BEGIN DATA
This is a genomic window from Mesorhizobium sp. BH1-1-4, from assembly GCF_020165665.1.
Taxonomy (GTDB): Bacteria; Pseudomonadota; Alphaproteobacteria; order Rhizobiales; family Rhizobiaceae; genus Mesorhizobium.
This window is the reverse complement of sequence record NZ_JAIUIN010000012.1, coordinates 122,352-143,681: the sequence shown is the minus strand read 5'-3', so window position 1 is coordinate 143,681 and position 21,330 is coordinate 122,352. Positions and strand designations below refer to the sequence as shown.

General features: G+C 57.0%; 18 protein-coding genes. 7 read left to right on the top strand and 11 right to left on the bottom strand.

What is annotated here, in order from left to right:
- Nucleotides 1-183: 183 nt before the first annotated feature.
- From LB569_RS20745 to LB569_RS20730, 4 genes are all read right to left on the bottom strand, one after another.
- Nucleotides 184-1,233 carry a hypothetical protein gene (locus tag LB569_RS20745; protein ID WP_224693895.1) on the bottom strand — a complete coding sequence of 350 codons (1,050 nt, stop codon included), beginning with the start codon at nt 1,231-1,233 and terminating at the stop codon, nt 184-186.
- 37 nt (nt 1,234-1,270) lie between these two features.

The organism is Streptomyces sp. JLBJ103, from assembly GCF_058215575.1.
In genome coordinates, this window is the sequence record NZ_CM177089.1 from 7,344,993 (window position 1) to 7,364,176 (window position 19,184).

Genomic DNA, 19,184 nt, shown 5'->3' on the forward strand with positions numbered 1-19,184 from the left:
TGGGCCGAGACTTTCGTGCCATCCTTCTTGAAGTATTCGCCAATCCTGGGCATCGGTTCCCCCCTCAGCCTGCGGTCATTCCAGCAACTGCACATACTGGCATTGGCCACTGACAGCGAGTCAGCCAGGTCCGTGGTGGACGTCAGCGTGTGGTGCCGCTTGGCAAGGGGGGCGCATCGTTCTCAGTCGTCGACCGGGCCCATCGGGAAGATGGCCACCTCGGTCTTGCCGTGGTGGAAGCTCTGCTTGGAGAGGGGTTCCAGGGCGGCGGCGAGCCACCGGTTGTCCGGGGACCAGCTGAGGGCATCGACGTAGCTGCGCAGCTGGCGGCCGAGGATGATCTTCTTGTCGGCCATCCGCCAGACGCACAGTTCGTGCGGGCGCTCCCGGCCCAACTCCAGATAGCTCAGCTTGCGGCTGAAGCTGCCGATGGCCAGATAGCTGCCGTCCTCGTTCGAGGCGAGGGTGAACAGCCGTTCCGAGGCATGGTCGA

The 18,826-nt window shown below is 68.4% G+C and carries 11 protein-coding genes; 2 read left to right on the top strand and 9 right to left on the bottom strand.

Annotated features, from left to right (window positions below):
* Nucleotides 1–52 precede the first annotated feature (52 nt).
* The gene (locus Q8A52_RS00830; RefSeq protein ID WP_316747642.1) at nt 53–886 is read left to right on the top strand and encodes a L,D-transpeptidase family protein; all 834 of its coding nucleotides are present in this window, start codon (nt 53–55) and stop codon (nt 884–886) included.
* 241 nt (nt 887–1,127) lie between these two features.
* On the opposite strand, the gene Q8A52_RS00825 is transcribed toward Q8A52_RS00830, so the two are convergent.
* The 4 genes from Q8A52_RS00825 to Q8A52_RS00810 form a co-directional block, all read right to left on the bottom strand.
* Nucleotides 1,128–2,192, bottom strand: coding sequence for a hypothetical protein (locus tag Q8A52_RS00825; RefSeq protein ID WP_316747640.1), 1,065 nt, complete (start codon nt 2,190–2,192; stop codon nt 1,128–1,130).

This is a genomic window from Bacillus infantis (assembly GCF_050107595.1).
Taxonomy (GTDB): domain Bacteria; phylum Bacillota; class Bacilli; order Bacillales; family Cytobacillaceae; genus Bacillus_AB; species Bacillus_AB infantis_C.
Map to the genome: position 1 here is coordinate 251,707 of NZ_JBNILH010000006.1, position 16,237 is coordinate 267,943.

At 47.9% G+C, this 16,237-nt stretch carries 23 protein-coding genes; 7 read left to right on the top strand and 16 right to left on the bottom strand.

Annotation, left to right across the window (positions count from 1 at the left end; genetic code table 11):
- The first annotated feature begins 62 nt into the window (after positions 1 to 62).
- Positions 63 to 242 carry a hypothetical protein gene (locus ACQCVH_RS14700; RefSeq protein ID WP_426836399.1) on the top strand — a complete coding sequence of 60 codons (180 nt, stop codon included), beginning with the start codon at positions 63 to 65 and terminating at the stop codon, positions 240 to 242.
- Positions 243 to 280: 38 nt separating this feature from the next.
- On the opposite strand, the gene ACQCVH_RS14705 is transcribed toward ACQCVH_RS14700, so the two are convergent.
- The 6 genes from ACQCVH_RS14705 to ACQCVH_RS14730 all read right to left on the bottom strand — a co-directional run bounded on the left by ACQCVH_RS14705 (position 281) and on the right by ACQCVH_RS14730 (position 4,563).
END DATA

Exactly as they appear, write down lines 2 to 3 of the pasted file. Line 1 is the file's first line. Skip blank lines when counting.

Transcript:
Taxonomy (GTDB): Bacteria; Pseudomonadota; Alphaproteobacteria; order Rhizobiales; family Rhizobiaceae; genus Mesorhizobium.
This window is the reverse complement of sequence record NZ_JAIUIN010000012.1, coordinates 122,352-143,681: the sequence shown is the minus strand read 5'-3', so window position 1 is coordinate 143,681 and position 21,330 is coordinate 122,352. Positions and strand designations below refer to the sequence as shown.